Surly introduced a 26+ bike about 3 years ago but since that time, we really haven’t seen any others. Then, at Interbike six months ago, I saw a 26+ full suspension bike from Coast called the Axis that was designed with smaller riders in mind. Finally, at Sea Otter last week we caught additional glimpses of 26+ tires and wheels, which got us thinking that maybe this wheel size might finally be gaining traction.
26+ for smaller riders
At Sea Otter Jamis showed not one but two 26+ hardtail mountain bikes, each geared toward female riders. The Dragonfly 26+ is the female version of the Dragonslayer, Jamis’s 27.5+ bike released last year. The company also just released another 26+ female-specific bike called the Eden, which is based off the company’s newest 27.5+ bike called the Komodo.
Anyway, lots of model names and numbers here but the point is this: 26+ wheels are smaller and lighter than 27.5+, which means they will be potentially more appealing to female and youth riders alike. Jamis says they’ve seen a lot of interest in wider tires from female riders, and the two new bikes are meant to satisfy that demand.
In a lot of ways 27.5+ really broke out when WTB released their Scraper rim and Trailblazer tire combo. That wheel and tire set was in large part initially designed to retrofit 29ers, but quickly took off as bike companies started designing new frames around the standard. Well, now that many consumers have moved to 27.5, there is interest from some of those riders in sporting 2.8-inch and wider tires too. Once again, WTB to the rescue!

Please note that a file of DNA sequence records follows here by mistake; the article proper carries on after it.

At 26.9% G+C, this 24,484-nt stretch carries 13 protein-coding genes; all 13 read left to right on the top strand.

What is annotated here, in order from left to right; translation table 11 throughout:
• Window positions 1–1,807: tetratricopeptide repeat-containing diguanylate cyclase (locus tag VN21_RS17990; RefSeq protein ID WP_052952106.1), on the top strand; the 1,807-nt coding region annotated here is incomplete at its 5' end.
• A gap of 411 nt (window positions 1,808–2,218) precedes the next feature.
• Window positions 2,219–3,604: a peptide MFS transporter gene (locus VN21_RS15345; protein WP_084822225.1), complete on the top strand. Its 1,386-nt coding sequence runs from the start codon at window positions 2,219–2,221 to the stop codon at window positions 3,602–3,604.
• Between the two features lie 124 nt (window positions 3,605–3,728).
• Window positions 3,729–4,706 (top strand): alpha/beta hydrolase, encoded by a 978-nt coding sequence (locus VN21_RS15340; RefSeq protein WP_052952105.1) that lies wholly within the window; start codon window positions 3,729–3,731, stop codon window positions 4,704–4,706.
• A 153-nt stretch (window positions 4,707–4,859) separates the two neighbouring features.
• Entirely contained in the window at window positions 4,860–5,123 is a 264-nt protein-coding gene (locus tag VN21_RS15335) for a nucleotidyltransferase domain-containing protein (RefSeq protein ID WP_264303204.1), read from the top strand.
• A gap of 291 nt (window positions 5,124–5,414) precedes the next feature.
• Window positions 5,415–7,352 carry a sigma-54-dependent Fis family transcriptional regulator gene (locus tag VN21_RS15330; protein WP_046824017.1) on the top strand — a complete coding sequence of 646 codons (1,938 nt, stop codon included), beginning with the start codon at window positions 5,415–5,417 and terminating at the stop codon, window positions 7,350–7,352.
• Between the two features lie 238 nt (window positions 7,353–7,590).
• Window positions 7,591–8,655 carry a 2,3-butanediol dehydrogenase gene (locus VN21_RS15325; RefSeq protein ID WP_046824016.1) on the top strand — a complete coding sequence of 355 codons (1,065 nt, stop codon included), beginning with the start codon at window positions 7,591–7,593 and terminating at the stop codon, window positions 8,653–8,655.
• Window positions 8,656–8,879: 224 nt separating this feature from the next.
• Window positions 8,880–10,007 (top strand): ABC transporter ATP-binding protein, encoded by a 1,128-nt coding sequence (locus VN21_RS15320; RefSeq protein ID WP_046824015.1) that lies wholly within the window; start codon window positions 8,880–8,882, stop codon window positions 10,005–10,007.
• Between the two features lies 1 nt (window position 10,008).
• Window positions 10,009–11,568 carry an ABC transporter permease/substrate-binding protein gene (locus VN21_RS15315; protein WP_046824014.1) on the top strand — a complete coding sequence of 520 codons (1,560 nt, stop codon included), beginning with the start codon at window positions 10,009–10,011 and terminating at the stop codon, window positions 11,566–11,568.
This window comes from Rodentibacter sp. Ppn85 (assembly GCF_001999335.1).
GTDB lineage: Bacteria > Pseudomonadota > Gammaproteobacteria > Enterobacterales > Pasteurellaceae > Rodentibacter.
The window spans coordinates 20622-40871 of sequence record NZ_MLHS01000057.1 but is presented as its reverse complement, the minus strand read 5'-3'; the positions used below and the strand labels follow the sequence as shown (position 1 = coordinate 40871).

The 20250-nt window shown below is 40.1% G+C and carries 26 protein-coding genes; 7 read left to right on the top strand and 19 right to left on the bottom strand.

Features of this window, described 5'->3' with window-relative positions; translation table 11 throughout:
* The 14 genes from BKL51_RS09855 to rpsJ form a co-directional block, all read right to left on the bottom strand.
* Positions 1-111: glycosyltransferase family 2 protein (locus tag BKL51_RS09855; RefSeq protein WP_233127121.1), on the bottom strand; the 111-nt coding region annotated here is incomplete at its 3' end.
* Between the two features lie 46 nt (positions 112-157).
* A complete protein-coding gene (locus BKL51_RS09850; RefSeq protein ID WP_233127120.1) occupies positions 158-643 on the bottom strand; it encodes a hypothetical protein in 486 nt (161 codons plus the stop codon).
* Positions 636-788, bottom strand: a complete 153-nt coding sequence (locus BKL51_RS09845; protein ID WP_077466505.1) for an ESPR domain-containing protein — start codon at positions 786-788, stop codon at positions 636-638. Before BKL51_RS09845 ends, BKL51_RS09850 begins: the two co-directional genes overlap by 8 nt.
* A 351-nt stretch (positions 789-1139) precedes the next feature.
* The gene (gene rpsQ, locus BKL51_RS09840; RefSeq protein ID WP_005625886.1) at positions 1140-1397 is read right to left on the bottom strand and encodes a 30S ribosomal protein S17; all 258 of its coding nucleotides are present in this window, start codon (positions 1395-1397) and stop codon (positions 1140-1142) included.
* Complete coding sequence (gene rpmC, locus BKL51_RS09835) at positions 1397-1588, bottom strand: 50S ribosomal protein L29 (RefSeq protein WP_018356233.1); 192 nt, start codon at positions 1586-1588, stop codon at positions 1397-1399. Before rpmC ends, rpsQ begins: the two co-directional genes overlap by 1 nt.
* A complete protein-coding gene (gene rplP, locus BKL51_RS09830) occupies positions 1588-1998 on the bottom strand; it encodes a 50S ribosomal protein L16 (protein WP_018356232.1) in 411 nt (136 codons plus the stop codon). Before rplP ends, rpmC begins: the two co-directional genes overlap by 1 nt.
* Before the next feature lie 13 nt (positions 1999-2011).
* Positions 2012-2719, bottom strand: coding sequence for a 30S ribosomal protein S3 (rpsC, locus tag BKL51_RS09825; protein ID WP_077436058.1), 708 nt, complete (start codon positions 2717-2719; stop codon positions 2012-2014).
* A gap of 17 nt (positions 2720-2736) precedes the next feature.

The Jamis 26+ bikes mentioned above are running the new 26″ WTB Scraper and a new WTB tire called the Ranger. But like the 27.5+ Scraper and Trailblazer, this new WTB rim combo seems to work well for conversions too. Salsa showed off a new 27.5 trail bike called the Redpoint at Sea Otter last week, and one of the bikes in the booth was already “converted” to 26+ using the WTB rim and tire.
My prediction? In 5-10 years we’ll stop calling 2.8-3.5″ tires “plus.” They’ll just be called “mountain bike tires,” and most bikes will be capable of running them.